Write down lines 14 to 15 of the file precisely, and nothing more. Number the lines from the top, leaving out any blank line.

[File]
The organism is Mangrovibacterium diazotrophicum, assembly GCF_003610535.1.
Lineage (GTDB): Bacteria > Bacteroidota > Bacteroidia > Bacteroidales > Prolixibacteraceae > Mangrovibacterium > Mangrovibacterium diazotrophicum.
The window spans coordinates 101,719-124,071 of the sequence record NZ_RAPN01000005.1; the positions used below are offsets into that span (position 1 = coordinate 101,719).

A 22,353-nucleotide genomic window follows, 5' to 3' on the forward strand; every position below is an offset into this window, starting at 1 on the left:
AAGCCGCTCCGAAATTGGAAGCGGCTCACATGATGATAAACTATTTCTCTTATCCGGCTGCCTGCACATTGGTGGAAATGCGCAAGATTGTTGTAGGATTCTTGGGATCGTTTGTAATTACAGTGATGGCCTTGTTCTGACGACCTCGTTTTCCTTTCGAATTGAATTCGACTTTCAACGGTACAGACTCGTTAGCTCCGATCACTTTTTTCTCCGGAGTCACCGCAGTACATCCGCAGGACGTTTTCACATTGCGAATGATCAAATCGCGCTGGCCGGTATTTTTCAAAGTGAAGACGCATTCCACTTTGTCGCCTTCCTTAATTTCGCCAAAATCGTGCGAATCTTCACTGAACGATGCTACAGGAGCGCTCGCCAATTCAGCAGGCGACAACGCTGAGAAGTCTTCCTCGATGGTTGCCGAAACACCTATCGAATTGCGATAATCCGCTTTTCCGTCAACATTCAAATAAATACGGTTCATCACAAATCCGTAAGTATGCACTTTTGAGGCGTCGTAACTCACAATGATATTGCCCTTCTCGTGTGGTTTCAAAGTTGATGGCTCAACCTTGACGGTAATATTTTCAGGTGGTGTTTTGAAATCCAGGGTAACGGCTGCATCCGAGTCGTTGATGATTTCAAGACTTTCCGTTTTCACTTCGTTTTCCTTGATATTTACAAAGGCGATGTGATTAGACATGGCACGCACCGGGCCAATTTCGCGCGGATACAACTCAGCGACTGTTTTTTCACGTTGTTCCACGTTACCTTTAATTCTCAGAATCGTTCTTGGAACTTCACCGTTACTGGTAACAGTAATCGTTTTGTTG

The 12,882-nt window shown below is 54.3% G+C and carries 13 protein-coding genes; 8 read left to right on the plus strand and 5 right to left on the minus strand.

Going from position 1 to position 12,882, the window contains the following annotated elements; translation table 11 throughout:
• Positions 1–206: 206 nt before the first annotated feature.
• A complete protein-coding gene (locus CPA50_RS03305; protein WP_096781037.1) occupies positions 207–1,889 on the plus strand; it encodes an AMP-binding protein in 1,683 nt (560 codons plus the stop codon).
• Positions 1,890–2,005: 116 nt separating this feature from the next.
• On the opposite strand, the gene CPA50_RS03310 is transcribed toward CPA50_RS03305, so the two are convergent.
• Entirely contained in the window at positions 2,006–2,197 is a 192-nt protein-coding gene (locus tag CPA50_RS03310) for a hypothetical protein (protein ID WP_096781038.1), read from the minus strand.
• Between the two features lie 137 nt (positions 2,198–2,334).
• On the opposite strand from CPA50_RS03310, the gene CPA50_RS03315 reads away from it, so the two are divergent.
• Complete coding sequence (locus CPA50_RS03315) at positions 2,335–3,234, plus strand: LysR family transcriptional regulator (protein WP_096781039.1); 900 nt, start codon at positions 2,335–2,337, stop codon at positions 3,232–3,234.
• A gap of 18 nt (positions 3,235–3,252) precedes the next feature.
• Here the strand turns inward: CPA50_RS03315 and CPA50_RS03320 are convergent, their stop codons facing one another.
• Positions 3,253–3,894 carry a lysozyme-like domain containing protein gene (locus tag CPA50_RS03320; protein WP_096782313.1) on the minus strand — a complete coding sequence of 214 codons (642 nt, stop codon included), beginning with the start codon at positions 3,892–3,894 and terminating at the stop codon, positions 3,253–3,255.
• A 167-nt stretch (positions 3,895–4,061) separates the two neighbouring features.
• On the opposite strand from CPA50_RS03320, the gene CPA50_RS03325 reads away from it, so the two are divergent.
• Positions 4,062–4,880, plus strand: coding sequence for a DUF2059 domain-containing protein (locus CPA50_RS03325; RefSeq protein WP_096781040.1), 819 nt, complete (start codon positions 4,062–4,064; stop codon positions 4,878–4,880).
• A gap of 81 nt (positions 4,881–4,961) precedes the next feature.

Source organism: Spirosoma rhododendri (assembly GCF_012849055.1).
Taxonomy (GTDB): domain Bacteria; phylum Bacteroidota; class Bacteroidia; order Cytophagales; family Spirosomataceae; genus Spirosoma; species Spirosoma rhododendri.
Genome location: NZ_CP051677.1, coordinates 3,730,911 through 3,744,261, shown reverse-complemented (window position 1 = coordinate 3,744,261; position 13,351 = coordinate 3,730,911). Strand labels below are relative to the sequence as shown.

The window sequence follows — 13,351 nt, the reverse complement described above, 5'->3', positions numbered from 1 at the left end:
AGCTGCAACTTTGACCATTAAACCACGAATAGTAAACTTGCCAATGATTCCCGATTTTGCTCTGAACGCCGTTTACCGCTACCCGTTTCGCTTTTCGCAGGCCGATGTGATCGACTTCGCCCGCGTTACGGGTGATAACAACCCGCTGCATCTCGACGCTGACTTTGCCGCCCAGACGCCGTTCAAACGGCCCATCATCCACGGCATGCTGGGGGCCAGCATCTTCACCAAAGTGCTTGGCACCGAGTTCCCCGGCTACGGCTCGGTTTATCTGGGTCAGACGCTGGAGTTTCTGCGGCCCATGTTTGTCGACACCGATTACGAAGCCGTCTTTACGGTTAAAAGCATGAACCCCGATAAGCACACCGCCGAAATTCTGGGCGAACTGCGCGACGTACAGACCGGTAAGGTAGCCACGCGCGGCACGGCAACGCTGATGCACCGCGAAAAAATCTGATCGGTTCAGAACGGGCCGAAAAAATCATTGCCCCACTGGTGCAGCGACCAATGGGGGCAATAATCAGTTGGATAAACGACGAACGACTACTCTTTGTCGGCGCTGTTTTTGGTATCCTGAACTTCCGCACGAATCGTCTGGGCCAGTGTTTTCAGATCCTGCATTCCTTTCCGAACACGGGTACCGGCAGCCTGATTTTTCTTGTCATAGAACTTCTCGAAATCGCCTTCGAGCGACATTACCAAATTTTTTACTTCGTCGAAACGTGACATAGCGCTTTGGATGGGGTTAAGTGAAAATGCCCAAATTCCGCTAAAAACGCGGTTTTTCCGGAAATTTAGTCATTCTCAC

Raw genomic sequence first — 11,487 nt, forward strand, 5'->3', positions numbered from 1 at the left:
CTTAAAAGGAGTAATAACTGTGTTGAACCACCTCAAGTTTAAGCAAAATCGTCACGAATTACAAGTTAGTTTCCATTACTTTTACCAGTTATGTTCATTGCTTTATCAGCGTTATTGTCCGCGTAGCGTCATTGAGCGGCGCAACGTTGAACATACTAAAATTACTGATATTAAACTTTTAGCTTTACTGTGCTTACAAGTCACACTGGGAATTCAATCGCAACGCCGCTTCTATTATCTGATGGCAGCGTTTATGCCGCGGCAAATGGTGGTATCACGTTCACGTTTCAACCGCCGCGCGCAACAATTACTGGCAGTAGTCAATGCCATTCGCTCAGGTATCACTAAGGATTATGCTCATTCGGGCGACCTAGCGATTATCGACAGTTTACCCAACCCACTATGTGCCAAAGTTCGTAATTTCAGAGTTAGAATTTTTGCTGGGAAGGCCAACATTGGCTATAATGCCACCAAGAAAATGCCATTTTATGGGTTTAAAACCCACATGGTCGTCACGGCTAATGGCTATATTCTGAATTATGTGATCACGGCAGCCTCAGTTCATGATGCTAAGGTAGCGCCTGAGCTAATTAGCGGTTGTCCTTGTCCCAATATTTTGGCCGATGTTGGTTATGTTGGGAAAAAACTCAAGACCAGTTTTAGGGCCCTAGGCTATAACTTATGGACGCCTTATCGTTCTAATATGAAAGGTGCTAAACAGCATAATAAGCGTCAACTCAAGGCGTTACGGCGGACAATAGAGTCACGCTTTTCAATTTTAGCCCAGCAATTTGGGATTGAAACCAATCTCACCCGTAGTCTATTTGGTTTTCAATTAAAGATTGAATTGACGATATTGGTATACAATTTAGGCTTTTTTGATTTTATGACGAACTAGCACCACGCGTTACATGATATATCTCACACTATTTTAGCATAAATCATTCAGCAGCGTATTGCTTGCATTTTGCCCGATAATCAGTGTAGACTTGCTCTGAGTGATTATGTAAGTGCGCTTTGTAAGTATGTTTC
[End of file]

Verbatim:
• On the opposite strand from CPA50_RS03310, the gene CPA50_RS03315 reads away from it, so the two are divergent.
• Complete coding sequence (locus CPA50_RS03315) at positions 2,335–3,234, plus strand: LysR family transcriptional regulator (protein WP_096781039.1); 900 nt, start codon at positions 2,335–2,337, stop codon at positions 3,232–3,234.